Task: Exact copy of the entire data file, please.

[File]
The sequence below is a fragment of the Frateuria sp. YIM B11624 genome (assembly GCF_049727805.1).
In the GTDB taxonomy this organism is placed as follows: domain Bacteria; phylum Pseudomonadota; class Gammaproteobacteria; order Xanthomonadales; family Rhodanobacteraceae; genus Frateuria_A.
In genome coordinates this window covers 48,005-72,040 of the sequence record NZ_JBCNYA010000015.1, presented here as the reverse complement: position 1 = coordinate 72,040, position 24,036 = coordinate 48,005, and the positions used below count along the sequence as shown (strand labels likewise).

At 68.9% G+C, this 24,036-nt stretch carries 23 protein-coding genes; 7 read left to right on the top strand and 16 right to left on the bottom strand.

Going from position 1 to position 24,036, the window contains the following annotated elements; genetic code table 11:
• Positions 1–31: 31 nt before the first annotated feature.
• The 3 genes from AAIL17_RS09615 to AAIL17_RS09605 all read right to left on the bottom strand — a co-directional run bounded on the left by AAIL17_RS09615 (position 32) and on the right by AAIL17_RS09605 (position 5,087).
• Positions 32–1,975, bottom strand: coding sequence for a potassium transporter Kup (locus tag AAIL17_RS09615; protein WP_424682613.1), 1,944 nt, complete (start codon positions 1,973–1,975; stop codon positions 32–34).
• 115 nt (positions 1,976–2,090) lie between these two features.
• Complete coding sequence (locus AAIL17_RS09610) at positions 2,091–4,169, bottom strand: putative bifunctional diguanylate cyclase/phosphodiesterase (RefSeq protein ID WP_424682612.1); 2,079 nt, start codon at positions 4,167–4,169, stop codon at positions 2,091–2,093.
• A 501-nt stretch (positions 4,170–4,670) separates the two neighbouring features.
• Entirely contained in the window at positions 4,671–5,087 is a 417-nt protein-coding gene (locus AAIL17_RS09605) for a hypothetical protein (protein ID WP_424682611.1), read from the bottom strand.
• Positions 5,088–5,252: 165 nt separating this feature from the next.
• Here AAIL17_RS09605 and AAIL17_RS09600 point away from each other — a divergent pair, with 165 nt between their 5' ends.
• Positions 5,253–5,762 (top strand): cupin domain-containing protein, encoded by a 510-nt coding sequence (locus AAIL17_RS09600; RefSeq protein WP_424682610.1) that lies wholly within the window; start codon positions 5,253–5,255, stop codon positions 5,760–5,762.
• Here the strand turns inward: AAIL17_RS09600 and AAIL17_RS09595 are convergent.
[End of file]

The sequence below is a fragment of the Frateuria sp. YIM B11624 genome (assembly GCF_049727805.1).
In the GTDB taxonomy this organism is placed as follows: domain Bacteria; phylum Pseudomonadota; class Gammaproteobacteria; order Xanthomonadales; family Rhodanobacteraceae; genus Frateuria_A.
In genome coordinates this window covers 48,005-72,040 of the sequence record NZ_JBCNYA010000015.1, presented here as the reverse complement: position 1 = coordinate 72,040, position 24,036 = coordinate 48,005, and the positions used below count along the sequence as shown (strand labels likewise).

At 68.9% G+C, this 24,036-nt stretch carries 23 protein-coding genes; 7 read left to right on the top strand and 16 right to left on the bottom strand.

Going from position 1 to position 24,036, the window contains the following annotated elements; genetic code table 11:
• Positions 1–31: 31 nt before the first annotated feature.
• The 3 genes from AAIL17_RS09615 to AAIL17_RS09605 all read right to left on the bottom strand — a co-directional run bounded on the left by AAIL17_RS09615 (position 32) and on the right by AAIL17_RS09605 (position 5,087).
• Positions 32–1,975, bottom strand: coding sequence for a potassium transporter Kup (locus tag AAIL17_RS09615; protein WP_424682613.1), 1,944 nt, complete (start codon positions 1,973–1,975; stop codon positions 32–34).
• 115 nt (positions 1,976–2,090) lie between these two features.
• Complete coding sequence (locus AAIL17_RS09610) at positions 2,091–4,169, bottom strand: putative bifunctional diguanylate cyclase/phosphodiesterase (RefSeq protein ID WP_424682612.1); 2,079 nt, start codon at positions 4,167–4,169, stop codon at positions 2,091–2,093.
• A 501-nt stretch (positions 4,170–4,670) separates the two neighbouring features.
• Entirely contained in the window at positions 4,671–5,087 is a 417-nt protein-coding gene (locus AAIL17_RS09605) for a hypothetical protein (protein ID WP_424682611.1), read from the bottom strand.
• Positions 5,088–5,252: 165 nt separating this feature from the next.
• Here AAIL17_RS09605 and AAIL17_RS09600 point away from each other — a divergent pair, with 165 nt between their 5' ends.
• Positions 5,253–5,762 (top strand): cupin domain-containing protein, encoded by a 510-nt coding sequence (locus AAIL17_RS09600; RefSeq protein WP_424682610.1) that lies wholly within the window; start codon positions 5,253–5,255, stop codon positions 5,760–5,762.
• Here the strand turns inward: AAIL17_RS09600 and AAIL17_RS09595 are convergent.